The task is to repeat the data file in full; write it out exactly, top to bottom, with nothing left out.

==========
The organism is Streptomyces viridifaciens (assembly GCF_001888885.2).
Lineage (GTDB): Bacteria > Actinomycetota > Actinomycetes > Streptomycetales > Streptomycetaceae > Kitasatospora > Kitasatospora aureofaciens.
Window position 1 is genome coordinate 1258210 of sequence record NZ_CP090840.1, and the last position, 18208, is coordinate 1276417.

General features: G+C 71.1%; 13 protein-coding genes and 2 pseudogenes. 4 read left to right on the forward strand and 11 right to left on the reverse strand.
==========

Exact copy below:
The organism is Streptomyces viridifaciens (assembly GCF_001888885.2).
Lineage (GTDB): Bacteria > Actinomycetota > Actinomycetes > Streptomycetales > Streptomycetaceae > Kitasatospora > Kitasatospora aureofaciens.
Window position 1 is genome coordinate 1258210 of sequence record NZ_CP090840.1, and the last position, 18208, is coordinate 1276417.

General features: G+C 71.1%; 13 protein-coding genes and 2 pseudogenes. 4 read left to right on the forward strand and 11 right to left on the reverse strand.